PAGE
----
Joyce Wong’s first feature film, Wexford Plaza, is a brilliant little slice-of-life comedy about a female security guard named Betty. Her life is pretty lonely. Most of her friends have gone off to college, and she’s still stuck in Scarborough working as a security guard at a dilapidated strip mall. When a glimmer of hope appears after a charming bartender begins to show her kindness, an unexpected sexual encounter ends up causing both of their lives to unravel.
We chatted with Wong about the film this week.
SDTC: Did you have a mildly soul-crushing job as a teenager? Where did the inspiration for Betty’s situation come from?
JW: My best friend in high school had a part-time job working as a security guard for one of those private security firms that were hired to “secure” malls, vacant lots etc. They would send her out to patrol really sketchy areas with a taser and a flashlight and literally just drop her off on the corner and be like, “See ya in an hour!” Fortunately, she mostly only encountered teenagers having sex.
This film delves into how we make meaning of our existence. How can we find meaning in our lives?
I think we find meaning by feeling a connection to other people. That’s why Betty is looking for love. It may not be romantic love she needs (even though that’s what she craves) but simply a connection to other people.
Do you think teens have it harder now than they did twenty years ago?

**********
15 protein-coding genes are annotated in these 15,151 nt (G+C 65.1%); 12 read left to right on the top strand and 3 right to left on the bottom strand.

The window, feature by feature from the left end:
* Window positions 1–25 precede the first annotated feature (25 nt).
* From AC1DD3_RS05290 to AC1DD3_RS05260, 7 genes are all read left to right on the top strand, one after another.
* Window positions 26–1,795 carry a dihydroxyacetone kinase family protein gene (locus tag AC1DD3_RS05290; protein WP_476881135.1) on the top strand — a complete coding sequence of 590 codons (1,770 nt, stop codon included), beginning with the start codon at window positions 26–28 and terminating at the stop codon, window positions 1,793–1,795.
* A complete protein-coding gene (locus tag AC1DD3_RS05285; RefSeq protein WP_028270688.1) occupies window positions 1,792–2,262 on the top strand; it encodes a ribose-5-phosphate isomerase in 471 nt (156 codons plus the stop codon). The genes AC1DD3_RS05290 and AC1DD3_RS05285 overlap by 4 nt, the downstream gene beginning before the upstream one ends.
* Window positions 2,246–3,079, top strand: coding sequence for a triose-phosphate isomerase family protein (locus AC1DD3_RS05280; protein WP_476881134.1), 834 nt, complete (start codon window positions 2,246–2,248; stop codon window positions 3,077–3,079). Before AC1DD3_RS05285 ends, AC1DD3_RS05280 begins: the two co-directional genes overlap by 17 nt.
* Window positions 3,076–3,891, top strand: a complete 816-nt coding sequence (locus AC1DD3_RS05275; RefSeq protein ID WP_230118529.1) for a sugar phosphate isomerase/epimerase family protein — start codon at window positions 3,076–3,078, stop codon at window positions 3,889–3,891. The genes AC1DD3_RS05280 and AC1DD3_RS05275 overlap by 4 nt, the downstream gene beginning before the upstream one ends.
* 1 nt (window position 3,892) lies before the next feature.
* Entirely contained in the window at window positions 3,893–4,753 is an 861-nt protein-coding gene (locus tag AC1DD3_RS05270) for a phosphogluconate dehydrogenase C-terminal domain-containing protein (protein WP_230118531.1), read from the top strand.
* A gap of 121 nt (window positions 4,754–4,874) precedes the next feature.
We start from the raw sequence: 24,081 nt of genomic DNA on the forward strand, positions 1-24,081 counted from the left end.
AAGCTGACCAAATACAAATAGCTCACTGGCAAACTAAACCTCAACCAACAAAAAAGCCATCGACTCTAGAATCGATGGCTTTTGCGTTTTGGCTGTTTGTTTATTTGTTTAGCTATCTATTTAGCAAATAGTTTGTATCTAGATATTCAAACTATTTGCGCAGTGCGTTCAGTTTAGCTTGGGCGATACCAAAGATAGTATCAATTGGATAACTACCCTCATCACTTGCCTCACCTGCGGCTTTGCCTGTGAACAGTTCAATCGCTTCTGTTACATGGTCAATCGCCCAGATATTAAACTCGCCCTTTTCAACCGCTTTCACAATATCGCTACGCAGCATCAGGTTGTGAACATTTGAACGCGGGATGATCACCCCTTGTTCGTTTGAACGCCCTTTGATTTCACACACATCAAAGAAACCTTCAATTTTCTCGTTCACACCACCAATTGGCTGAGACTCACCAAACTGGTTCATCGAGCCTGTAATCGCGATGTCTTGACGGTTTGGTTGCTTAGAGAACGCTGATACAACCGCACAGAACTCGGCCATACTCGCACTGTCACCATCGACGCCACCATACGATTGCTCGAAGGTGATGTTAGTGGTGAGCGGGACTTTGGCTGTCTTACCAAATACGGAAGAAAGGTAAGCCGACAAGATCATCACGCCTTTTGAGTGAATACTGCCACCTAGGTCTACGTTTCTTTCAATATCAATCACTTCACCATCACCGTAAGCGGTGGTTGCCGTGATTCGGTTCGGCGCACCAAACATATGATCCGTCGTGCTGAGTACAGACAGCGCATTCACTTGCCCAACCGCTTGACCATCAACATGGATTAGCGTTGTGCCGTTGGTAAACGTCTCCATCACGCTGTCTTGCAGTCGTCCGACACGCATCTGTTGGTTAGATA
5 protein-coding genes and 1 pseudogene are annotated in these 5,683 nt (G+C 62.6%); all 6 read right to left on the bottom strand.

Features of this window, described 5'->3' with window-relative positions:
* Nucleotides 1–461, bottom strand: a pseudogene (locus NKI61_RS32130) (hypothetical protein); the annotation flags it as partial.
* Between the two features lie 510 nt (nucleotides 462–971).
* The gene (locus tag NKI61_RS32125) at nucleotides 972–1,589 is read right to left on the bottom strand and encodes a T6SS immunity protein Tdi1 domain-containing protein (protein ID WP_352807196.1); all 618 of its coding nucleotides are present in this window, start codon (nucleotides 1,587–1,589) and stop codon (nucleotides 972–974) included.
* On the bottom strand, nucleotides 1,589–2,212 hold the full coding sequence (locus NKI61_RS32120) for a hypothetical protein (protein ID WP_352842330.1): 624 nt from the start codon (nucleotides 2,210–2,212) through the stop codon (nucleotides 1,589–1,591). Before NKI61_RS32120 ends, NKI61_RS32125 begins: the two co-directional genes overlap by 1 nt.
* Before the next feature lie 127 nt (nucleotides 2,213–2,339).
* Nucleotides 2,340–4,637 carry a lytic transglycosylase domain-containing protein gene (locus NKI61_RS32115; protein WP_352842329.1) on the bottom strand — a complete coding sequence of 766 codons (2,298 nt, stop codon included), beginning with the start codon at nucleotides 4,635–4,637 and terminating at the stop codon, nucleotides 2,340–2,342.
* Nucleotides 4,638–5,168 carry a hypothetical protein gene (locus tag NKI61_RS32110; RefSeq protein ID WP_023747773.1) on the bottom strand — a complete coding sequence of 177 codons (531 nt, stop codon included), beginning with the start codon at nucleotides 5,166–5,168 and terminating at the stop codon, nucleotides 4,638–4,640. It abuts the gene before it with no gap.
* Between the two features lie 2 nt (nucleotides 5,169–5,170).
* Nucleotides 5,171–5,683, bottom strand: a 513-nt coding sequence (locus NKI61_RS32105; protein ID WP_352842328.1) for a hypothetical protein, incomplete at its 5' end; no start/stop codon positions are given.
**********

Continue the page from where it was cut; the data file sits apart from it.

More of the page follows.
I think social media is just another texture of modern life. I think it’s dangerous to fantasize about “simpler times” because it leads to misplaced nostalgia about a past that never was. An example of this would be twenty years ago: you wouldn’t have to deal with bullying on Facebook; however, twenty years ago blatant sexism and racism were more prevalent in schools and in the media. I think every generation makes the best of their situation with the resources they have. It’s in human nature to adapt.
However, I do think it’s harder now for screenwriters to write stories where the plot is based on communication problems because its so easy for people to get in touch with each other with technology. Also, the screen grammar of representing social media and texting is something that filmmakers are still trying to figure out.
What do you want people to take away from your film?
The film is about a lack of perspective. I hope that it makes people question the actions they take in their lives, the choices they make and also the way they see the world.